This is because social media, as a concept, has the potential to do great good in the world, but when it is structured to be a dopamine trap and take as much of your time and attention as possible, the negative consequences cannot be quantified.
However, it doesn’t have to be like this. I’d say that social media can be a boon to your ability to form communities with like-minded people and share your passion.
Snapchat can be a great way to stay connected with friends and loved ones that are far away. And even Instagram and Twitter which are scientifically proven to lower mental health could easily change their structure to be better for the user experience rather than focusing on holding your attention.
While many people are already ensconced in their opinions about social media, there are some benefits, so the normal approach one might take of listing the benefits won’t be persuasive because you can simply say, “Yes yes, but the costs are still greater.”
The major costs and benefits are both “mental well-being”, which is nearly impossible to quantify. Also, the cost-to-benefit ratio is going to be different for every individual, so the problem is even harder because the question now becomes about the net positive or negative across all of society in aggregate.
Even a robust analysis of net positives may not be persuasive unless it considers the totality of society.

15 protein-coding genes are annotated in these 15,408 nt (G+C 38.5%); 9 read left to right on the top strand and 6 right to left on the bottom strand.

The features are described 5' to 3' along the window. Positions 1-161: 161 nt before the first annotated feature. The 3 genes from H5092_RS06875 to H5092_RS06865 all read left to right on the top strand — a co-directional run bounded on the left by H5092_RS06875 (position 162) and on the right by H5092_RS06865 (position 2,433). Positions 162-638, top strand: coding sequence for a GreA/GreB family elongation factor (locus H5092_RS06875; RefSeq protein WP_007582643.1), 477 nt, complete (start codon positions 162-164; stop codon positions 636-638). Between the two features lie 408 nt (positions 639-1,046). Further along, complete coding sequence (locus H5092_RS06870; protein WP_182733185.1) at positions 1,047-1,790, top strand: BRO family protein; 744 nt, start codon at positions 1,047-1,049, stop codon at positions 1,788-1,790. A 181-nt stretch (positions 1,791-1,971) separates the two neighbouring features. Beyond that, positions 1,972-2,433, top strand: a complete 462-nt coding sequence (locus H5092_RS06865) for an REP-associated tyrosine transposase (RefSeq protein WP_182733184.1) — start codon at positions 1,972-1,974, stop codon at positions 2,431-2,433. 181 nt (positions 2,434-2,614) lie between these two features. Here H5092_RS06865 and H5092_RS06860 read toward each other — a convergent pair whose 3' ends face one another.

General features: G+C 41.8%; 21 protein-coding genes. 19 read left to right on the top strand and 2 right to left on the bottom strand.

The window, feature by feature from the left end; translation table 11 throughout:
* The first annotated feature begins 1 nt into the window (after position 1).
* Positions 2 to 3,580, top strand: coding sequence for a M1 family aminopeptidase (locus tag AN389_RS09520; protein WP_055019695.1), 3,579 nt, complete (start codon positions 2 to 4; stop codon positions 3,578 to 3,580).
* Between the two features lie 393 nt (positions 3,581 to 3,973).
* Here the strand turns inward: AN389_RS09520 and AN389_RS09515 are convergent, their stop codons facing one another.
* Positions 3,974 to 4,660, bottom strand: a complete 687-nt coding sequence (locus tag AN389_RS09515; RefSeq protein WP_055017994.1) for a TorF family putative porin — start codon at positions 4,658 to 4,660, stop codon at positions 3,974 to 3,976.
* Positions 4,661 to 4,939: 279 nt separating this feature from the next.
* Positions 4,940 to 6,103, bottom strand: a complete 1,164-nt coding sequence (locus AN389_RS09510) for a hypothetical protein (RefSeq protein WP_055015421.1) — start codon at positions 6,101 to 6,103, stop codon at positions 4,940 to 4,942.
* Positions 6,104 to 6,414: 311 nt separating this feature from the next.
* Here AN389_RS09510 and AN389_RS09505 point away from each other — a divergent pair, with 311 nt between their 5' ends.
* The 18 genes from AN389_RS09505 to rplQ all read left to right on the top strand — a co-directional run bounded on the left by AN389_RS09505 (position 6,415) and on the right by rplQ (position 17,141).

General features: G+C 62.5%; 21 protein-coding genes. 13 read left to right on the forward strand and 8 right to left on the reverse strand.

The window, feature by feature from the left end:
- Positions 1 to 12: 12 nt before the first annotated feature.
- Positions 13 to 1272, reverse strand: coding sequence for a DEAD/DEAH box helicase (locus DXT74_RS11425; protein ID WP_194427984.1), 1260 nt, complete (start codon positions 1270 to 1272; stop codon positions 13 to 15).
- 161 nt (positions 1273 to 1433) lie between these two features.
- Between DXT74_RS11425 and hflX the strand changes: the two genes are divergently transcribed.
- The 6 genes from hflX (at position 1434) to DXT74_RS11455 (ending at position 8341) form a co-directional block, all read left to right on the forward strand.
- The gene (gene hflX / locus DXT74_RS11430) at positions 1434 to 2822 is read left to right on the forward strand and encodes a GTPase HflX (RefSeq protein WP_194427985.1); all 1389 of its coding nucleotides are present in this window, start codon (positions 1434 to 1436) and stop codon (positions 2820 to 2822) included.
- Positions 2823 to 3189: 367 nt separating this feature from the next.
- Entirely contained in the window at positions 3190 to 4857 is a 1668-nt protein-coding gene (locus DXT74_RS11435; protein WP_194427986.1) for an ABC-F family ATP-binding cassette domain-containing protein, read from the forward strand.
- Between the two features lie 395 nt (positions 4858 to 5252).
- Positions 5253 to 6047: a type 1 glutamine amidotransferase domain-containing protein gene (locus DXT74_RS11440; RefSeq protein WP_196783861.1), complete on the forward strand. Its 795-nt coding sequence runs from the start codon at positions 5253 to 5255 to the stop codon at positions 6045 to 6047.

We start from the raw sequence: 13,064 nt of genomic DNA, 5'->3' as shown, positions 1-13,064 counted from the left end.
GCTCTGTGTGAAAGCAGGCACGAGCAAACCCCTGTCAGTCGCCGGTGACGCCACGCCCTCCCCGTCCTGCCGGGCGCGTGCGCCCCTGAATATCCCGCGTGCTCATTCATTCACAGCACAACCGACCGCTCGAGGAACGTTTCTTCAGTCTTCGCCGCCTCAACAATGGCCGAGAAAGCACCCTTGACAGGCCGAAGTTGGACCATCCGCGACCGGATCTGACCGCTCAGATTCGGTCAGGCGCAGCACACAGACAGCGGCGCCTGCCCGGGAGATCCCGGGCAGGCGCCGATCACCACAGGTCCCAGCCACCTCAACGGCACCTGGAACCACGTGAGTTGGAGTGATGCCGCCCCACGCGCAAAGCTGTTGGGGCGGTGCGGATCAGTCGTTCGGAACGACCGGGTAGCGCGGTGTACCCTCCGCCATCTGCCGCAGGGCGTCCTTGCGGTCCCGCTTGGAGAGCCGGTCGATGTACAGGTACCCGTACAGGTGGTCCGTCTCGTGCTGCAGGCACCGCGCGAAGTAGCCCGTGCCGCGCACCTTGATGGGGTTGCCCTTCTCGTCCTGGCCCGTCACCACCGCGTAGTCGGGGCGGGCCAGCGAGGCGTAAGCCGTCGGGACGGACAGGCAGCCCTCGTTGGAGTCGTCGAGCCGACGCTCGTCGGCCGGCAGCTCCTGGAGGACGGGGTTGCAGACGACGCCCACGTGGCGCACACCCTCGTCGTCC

So what’s needed to change your mind is a very large-scale and robust body of scientific research on the question, but that doesn’t exist yet because social media is still quite new.
All that said, let me try a few arguments of a more limited scope that at least have the upside of being possible.
– First, I think we can postulate that, while the net impact of social media for some people is negative, it’s also true that for some people it’s positive. In general, in society, when we have something that is a net positive for many, we don’t generally take an overall negative view of that thing just because there are others for whom it is a net negative. I know a lot of people who use social media in a healthy positive way that adds enjoyment to our lives, many more than those for whom it is a net negative. So, based just on my sample, I would argue that social media is doing more good than harm and should overall be viewed as a positive in society, even with the known downsides for some.